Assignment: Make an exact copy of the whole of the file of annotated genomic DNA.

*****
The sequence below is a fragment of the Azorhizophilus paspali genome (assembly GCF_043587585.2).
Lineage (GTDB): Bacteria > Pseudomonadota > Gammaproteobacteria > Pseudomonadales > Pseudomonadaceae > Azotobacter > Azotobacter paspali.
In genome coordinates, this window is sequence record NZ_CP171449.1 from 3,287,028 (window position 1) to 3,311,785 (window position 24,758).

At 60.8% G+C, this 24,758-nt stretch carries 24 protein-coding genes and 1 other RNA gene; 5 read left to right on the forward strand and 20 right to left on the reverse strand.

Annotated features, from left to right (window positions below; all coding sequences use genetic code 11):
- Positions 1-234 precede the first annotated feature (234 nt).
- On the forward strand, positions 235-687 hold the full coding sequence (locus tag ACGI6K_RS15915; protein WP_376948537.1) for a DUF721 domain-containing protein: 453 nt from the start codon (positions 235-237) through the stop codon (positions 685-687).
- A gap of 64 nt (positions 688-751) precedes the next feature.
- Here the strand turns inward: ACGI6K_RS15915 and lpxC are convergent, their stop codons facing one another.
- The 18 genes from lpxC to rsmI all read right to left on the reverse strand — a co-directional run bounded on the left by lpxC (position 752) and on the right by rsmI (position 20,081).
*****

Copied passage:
The sequence below is a fragment of the Azorhizophilus paspali genome (assembly GCF_043587585.2).
Lineage (GTDB): Bacteria > Pseudomonadota > Gammaproteobacteria > Pseudomonadales > Pseudomonadaceae > Azotobacter > Azotobacter paspali.
In genome coordinates, this window is sequence record NZ_CP171449.1 from 3,287,028 (window position 1) to 3,311,785 (window position 24,758).

At 60.8% G+C, this 24,758-nt stretch carries 24 protein-coding genes and 1 other RNA gene; 5 read left to right on the forward strand and 20 right to left on the reverse strand.

Annotated features, from left to right (window positions below; all coding sequences use genetic code 11):
- Positions 1-234 precede the first annotated feature (234 nt).
- On the forward strand, positions 235-687 hold the full coding sequence (locus tag ACGI6K_RS15915; protein WP_376948537.1) for a DUF721 domain-containing protein: 453 nt from the start codon (positions 235-237) through the stop codon (positions 685-687).
- A gap of 64 nt (positions 688-751) precedes the next feature.
- Here the strand turns inward: ACGI6K_RS15915 and lpxC are convergent, their stop codons facing one another.
- The 18 genes from lpxC to rsmI all read right to left on the reverse strand — a co-directional run bounded on the left by lpxC (position 752) and on the right by rsmI (position 20,081).